When people are your friends but not really your friends, you are sometimes cornered into being nice and gracious and generous when you really don’t want to be. What saves you, often, is your generosity being in the realm of the inconvenient. “Come by anytime,” you say. “We’ll hang out,” you promise. You are lying. You don’t want this but it’s a nice thing to say. Inconvenience, however, will save you. It’s a pain in the ass to track you down. It’s easy to ignore a mail and claim later that the Internet ate it. You have, in other words, a layer of protection.
This strips that away, utterly and totally. Now, anyone who sees you’re browsing your webpage, people who you listed as your friends but they’re not really your friends, can chat with you right now, right away. You stopped into Facebook to see if you got any mail or to check up on a person you’re supposed to meet with, and now your grey bar is blinking and fucking goddamnit you’re trapped. I absolutely adore that.
I am a communicator. Actually, I graduated from Communicator and past UberCommunicator to OverCommunicator Supreme. I sit on a throne of Way Too Much Talking and I will wield my scepter of Incessant Trivia and Yammering until nobody in my court can stand on their own feet. I know this. It’s probably a big character flaw and maybe I even notice that myself, but sometimes, I just have so much to say or want to say hello or just want to hang out and shoot the shit until the sun burns out and then shoot the shit about the sun burning out.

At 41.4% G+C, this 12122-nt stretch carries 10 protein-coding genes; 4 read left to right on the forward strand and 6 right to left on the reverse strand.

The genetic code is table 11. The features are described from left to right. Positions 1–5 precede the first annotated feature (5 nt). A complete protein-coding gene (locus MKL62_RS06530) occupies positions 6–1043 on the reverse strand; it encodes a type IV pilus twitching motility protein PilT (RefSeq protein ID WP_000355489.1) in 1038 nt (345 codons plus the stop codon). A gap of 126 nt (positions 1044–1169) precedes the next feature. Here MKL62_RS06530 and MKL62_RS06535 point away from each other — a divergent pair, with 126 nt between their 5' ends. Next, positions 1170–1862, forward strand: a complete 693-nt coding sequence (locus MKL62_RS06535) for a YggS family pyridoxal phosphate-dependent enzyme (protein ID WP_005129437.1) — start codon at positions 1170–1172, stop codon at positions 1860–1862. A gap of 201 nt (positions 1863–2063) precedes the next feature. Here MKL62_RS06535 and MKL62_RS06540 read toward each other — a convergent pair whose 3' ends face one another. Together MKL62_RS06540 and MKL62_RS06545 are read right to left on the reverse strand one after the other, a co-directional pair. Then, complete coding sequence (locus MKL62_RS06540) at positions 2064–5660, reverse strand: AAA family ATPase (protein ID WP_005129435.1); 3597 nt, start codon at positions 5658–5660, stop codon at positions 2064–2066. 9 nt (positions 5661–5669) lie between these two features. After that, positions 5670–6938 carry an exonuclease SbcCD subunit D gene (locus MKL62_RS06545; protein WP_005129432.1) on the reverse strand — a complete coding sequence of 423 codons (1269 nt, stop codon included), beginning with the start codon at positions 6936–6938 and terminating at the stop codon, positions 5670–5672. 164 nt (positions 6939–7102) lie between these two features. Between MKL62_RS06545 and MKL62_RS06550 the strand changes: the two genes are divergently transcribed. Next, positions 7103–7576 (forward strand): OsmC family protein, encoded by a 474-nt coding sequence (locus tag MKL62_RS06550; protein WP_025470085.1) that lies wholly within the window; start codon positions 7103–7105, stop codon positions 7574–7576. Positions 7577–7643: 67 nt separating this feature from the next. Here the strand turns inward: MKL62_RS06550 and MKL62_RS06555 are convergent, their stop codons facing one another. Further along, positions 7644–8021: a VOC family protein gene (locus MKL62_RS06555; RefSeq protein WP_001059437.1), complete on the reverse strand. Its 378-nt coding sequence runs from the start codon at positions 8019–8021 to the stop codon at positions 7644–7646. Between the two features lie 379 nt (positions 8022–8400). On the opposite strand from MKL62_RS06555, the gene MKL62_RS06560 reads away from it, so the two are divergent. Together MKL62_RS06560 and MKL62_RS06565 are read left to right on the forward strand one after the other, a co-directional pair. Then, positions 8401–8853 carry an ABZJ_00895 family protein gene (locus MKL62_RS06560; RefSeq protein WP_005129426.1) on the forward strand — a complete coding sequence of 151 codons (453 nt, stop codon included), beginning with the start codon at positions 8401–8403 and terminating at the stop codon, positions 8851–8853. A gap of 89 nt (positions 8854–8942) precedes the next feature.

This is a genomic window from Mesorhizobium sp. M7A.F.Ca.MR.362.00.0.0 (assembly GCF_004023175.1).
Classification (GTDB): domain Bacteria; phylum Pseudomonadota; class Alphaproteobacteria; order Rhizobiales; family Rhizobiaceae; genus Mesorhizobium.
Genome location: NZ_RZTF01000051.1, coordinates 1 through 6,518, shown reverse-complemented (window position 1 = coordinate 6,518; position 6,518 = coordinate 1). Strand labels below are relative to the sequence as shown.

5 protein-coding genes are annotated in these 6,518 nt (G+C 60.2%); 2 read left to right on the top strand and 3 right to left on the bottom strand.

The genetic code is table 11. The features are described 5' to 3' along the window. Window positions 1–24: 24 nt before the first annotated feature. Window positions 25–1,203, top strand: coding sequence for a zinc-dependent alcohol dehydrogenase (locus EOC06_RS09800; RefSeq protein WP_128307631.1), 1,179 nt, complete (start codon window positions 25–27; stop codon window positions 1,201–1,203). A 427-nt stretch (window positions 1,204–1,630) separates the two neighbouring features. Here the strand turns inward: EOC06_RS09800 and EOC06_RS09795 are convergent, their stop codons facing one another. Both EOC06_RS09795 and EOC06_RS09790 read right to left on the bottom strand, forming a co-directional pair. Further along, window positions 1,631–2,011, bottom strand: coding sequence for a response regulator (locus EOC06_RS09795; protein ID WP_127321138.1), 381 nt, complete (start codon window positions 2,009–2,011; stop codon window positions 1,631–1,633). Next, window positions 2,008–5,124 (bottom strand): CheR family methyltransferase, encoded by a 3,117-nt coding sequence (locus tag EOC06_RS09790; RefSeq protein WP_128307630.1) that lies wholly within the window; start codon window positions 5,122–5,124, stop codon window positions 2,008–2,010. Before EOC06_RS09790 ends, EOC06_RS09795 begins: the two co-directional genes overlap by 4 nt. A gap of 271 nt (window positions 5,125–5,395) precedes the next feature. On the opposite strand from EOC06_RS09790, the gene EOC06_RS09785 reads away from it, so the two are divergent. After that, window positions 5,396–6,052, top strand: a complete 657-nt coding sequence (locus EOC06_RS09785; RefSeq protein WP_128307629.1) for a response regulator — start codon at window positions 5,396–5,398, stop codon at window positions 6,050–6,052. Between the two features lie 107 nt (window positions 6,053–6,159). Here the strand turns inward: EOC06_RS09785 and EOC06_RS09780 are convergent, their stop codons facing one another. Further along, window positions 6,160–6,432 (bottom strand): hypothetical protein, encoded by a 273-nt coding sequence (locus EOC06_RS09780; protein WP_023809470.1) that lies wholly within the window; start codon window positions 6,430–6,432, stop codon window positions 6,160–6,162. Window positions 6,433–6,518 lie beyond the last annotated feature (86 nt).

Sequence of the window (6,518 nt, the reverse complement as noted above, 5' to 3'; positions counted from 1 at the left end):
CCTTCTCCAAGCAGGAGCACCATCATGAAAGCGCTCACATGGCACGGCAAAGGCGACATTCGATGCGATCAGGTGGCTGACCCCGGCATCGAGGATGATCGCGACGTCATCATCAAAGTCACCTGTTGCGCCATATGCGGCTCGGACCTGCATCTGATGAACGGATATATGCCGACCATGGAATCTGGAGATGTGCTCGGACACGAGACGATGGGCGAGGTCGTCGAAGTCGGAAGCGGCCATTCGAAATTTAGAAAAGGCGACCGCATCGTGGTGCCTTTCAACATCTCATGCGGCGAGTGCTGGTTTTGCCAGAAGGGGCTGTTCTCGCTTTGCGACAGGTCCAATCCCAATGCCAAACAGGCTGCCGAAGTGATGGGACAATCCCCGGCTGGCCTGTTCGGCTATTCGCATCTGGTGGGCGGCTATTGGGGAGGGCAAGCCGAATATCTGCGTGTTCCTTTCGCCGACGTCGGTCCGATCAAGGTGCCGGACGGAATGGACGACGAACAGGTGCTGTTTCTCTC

OverCommunicator Supreme loves that there’s this application that lets him immediately, instantly barge into the lives of other people, people working or browsing or busy with job or life, and go HEY HOW YA DOING. I will delight in hopping onto your couch and starting a conversation you have no time for and no will to endure and oh well, here I am and you friended me and that means something, motherfucker. I am intensely interested in you and now your little offer of Facebook linkage seems like it carries a slightly higher price than seeing my status updates. Salutations, buddy! Welcome to a new level of conversation hell. I am your host and the main act.
This can’t sustain itself as it currently is. I’m sure it will give you easier ways to block people, or turn it off in the preferences. It may be that way now, but people are not inclined to just shut it off until they have a good reason.
I am that good reason.
WHY HELLO THERE.